What is Angular?
It is a framework and platform used to build SPA (Single Page Applications) using. It is written using HTML and Typescript.
- It is based on a Component based framework that aides in building highly scalable web applications.
- It has an array of in-built libraries which help with routing, forms, HTTP connections, etc.
- It also has a range of developer tools to make developing, testing and deploying the applications easier for the developer.
Angular – Building Blocks
- DI (Dependency Injection)
Components are the building blocks of an Angular application. It’s a single unit that has some logic, a view, and some optional styling.
A component is defined in TypeScript by creating a Class with @Component decorator. The decorator takes a few attributes, which inform Angular on how to process the class. The primary attributes are:
- A selector that defines how the component is going to be used in other components.
- A HTML template that contains elements and other components that make up the view of the page.
- An optional set of CSS styles, to define the appearance of the elements.
Angular offers encapsulation for styling, which makes sure that styles are scoped to specific components, and don’t overlap across other components.
Click here to read more on Angular components.
Angular uses HTML elements to describe how a view should render. It also extends the basic HTML to support dynamic content and actions.
Binding is used to support dynamic content. There are 3 types of binding:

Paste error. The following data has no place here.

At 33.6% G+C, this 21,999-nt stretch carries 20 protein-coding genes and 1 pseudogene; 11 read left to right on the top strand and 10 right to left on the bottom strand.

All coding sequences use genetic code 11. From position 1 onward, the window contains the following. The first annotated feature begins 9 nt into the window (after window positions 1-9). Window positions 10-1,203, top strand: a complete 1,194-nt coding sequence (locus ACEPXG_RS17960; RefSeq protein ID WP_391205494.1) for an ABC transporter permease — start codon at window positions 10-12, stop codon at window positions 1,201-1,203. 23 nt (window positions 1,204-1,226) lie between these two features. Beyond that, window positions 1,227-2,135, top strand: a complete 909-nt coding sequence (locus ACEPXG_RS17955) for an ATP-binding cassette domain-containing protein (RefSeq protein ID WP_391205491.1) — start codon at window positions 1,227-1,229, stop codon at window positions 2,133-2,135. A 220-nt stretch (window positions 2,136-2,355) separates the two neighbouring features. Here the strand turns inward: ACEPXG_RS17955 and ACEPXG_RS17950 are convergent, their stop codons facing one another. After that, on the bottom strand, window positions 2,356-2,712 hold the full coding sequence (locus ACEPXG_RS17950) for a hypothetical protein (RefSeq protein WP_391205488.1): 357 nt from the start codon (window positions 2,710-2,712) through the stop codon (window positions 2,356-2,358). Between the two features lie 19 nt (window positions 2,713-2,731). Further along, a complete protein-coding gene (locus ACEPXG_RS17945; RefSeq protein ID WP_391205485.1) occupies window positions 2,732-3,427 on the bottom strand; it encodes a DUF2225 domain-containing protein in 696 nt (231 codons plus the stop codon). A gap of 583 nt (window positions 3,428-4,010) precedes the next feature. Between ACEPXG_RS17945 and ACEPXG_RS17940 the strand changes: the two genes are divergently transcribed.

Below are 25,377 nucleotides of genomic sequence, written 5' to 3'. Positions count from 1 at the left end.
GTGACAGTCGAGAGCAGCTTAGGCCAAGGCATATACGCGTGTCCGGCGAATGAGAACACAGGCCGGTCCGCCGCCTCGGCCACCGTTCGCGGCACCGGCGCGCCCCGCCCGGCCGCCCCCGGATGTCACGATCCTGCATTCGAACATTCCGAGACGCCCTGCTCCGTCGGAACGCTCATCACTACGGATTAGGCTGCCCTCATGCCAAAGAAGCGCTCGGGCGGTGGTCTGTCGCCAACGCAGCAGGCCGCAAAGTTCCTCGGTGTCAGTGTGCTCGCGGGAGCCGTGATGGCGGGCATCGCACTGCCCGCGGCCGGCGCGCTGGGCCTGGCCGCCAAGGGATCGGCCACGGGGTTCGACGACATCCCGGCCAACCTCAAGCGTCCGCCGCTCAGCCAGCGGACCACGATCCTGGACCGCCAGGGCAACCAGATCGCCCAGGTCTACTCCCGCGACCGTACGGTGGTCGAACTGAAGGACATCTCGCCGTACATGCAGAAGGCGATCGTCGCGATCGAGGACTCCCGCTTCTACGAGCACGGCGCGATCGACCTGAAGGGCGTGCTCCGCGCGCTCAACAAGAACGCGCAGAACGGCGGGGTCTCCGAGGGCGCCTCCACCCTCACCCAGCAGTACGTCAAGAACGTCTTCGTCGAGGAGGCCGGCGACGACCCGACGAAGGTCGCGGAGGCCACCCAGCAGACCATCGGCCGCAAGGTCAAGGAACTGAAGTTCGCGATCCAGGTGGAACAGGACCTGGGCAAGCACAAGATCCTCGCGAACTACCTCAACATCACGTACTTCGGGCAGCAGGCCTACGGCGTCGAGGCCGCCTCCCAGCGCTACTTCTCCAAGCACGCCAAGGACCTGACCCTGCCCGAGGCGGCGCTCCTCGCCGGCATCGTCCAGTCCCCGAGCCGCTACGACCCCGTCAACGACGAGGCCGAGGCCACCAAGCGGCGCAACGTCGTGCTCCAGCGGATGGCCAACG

- Property Binding
- Event Binding
Learn more on binding here.
Services contains line of code and functionalities that are reusable from different components across the application. This helps with abstraction of logic, and also data that can be hosted independently (i.e. Database) and needs to be shared across other components.
DI (Dependency Injection)
While using service, if we use instances of those, then it’s quite possible that data is not consistent while accessing from different parts of the application. This is because different components of the application might be using different instances of the Service class. To avoid this, Service classes are never instantiated directly. Instead, the instantiation responsibility is passed on to Angular through a process which is known as Dependency Injection. We need to only provide the services to the constructor of the class where we need the Service, and Angular will pass on the right instance to it.
For more information on Angular, visit here.